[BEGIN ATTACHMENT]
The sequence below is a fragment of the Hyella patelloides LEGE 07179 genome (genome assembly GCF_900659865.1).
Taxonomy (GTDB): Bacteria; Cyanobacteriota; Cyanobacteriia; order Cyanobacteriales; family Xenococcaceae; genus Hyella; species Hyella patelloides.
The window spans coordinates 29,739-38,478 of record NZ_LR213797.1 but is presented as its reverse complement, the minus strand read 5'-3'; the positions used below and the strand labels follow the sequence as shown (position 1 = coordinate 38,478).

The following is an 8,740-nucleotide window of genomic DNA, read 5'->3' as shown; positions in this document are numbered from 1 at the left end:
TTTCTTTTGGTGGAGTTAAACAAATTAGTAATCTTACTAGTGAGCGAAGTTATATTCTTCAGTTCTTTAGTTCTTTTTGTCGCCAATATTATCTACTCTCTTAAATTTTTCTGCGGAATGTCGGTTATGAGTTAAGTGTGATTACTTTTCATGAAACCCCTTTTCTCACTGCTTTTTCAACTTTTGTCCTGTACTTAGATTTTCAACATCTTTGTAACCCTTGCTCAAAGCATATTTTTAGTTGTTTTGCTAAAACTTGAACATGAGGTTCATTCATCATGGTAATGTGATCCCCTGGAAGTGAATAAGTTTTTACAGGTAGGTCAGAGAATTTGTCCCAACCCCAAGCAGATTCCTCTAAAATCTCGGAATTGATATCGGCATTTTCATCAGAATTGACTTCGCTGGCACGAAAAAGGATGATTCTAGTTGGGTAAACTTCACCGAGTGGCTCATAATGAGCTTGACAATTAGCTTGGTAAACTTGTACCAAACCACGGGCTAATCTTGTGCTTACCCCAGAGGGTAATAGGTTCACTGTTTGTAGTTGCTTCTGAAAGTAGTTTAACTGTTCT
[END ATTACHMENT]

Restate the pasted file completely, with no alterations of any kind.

The sequence below is a fragment of the Hyella patelloides LEGE 07179 genome (genome assembly GCF_900659865.1).
Taxonomy (GTDB): Bacteria; Cyanobacteriota; Cyanobacteriia; order Cyanobacteriales; family Xenococcaceae; genus Hyella; species Hyella patelloides.
The window spans coordinates 29,739-38,478 of record NZ_LR213797.1 but is presented as its reverse complement, the minus strand read 5'-3'; the positions used below and the strand labels follow the sequence as shown (position 1 = coordinate 38,478).

The following is an 8,740-nucleotide window of genomic DNA, read 5'->3' as shown; positions in this document are numbered from 1 at the left end:
TTTCTTTTGGTGGAGTTAAACAAATTAGTAATCTTACTAGTGAGCGAAGTTATATTCTTCAGTTCTTTAGTTCTTTTTGTCGCCAATATTATCTACTCTCTTAAATTTTTCTGCGGAATGTCGGTTATGAGTTAAGTGTGATTACTTTTCATGAAACCCCTTTTCTCACTGCTTTTTCAACTTTTGTCCTGTACTTAGATTTTCAACATCTTTGTAACCCTTGCTCAAAGCATATTTTTAGTTGTTTTGCTAAAACTTGAACATGAGGTTCATTCATCATGGTAATGTGATCCCCTGGAAGTGAATAAGTTTTTACAGGTAGGTCAGAGAATTTGTCCCAACCCCAAGCAGATTCCTCTAAAATCTCGGAATTGATATCGGCATTTTCATCAGAATTGACTTCGCTGGCACGAAAAAGGATGATTCTAGTTGGGTAAACTTCACCGAGTGGCTCATAATGAGCTTGACAATTAGCTTGGTAAACTTGTACCAAACCACGGGCTAATCTTGTGCTTACCCCAGAGGGTAATAGGTTCACTGTTTGTAGTTGCTTCTGAAAGTAGTTTAACTGTTCT